Read more:
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The group also calls for interim measures to ease restrictions on family members and property owners, particularly those with property only accessible through cross-border travel, and “restore the social bond that unites our two nations.”

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“We hope that our legacy of binational cooperation would lend to the development of a thorough plan to protect the health of our shared communities and reinvigorate them in this time of recovery,” the letter reads.

The Canada-U.S. border was shut down to all but essential travel, including transportation of goods and work-related travel, on March 21. The closure has been extended by 30-day periods after assessments of the COVID-19 pandemic in both countries, pushing the deadline most recently to July 21.






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The Congress members argue those regular extensions have created “unnecessary tension” and uncertainty for individuals and the shared economy,

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“Continuing to extend border restrictions at 30-day intervals is untenable for the communities that have been separated from family and unable to tend to their property for over three months,” the group argues.

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Higgins, a Democrat, and Republican member Stefanik are co-chairs of the Northern Border Caucus, which focuses on cross-border commerce and investment as well as border infrastructure.

In response to the letter, a spokesperson for the office of Deputy Prime Minister Chrystia Freeland said while conversations between Canada and the U.S. about the border are ongoing, “both sides agree that the current measures in place” have “worked well.”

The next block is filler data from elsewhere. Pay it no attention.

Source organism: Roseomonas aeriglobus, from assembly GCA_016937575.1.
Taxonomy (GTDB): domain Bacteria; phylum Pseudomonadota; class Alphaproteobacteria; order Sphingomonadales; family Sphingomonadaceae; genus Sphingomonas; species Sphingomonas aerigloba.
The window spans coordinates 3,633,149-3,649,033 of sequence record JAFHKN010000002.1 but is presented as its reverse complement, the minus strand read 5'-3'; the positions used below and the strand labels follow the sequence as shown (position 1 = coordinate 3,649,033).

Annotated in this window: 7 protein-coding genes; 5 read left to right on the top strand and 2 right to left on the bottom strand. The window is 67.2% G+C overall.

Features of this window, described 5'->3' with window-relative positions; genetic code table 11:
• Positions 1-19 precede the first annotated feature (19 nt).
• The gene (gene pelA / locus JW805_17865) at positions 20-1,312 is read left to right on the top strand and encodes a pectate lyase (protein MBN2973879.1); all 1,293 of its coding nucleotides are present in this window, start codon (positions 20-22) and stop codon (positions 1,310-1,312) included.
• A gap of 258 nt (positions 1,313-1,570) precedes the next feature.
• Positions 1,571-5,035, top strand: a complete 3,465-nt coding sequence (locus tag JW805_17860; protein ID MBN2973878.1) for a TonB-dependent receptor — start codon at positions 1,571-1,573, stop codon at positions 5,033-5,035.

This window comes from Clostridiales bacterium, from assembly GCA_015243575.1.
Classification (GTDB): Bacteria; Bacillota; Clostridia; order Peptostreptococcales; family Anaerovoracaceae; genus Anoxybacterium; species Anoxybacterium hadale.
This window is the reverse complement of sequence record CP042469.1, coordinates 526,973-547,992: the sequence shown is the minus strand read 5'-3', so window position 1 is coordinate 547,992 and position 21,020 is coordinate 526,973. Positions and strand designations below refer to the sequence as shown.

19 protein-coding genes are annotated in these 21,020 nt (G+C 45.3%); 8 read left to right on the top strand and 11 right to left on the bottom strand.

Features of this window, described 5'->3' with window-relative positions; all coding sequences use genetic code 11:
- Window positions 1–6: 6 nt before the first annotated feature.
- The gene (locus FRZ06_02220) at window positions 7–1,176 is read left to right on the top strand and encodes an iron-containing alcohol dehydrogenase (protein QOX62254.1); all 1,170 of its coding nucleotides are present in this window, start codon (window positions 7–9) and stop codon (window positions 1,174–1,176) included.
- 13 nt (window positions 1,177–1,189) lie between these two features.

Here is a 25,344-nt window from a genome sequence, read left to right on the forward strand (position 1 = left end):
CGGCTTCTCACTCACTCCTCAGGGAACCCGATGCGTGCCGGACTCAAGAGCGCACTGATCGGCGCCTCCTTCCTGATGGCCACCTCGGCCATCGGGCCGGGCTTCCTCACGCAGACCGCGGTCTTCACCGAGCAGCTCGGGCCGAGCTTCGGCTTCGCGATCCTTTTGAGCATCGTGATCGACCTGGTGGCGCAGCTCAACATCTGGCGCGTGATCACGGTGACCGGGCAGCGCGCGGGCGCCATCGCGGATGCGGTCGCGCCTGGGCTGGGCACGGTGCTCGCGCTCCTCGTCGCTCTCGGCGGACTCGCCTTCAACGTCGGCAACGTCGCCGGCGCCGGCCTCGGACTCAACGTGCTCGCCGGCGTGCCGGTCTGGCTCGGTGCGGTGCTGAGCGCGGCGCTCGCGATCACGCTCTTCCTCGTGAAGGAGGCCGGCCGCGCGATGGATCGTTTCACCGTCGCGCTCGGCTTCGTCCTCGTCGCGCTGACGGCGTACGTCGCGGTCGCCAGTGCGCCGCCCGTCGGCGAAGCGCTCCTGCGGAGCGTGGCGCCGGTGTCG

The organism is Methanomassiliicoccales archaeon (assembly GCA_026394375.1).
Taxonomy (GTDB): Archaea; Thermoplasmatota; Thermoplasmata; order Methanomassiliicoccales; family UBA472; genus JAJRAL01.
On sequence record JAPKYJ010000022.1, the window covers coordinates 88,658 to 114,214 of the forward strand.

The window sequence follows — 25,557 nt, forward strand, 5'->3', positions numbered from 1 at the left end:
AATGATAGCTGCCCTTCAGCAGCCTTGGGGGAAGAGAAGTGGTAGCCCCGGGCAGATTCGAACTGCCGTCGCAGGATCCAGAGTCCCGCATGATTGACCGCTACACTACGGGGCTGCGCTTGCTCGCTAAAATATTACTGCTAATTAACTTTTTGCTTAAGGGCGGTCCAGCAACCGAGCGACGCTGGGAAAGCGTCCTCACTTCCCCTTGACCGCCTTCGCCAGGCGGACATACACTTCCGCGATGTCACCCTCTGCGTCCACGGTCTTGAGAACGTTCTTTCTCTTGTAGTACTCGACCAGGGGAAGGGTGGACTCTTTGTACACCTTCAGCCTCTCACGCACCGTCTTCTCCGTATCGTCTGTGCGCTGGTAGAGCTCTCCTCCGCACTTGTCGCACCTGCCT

“Our absolute priority is the health and safety of Canadians,” Katherine Cuplinskas said in an email. “That is why we want to be clear that decisions about Canada’s border are made by Canadians, for Canadians.”






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Cuplinskas did not give any suggestion either way as to whether the July 21 deadline will be extended yet again.

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Public polling has suggested Canadians are mostly supportive of the decision to keep the U.S. border closed to limit the spread of COVID-19, and has remained steadfast as cases have surged south of the border at an alarming rate.

Read more:
Canadians living in U.S. hunker down as coronavirus cases surge

The U.S. topped three million infections Wednesday, just 28 days after crossing the two-million mark — cutting by nearly half the time it took to grow from a million to two million cases.

Spikes in several states have lead to continuous record-breaking daily case counts, which have been blamed in part on aggressive moves to reopen local economies.

A Globe and Mail/Nanos poll released Monday, three days after Higgins’ and Stefaniuk’s letter was sent to Blair and Wolf, found 81 per cent of those surveyed want the border to remain closed “for the foreseeable future.”

© 2020 Global News, a division of Corus Entertainment Inc.

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Online Casinos & COVID-19- The Beginning Of A New Boom

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The outbreak of the pandemic has changed human lives in the most unexpected ways. No one expected businesses to go remote for several months in a row. And who could have ever thought that people would self-quarantine and shun social outings for such a long time? Still, there is nothing more real than the fact that COVID-19 has made social distancing the way of life. While some businesses have witnessed a complete downfall during this period, others have come ahead as winners.

Of course, healthcare organizations, pharmaceutical manufacturers, and other essential service providers have found opportunities to grow. Apart from the very obvious, there is a surprise winner in the list- online casinos. Again the reason for this boom is very obvious- people are looking for ways to keep themselves entertained while being mandated to stay at home. Let us discover the major factors that have led to the online casino boom in the COVID era.

Amazing source of indoor entertainment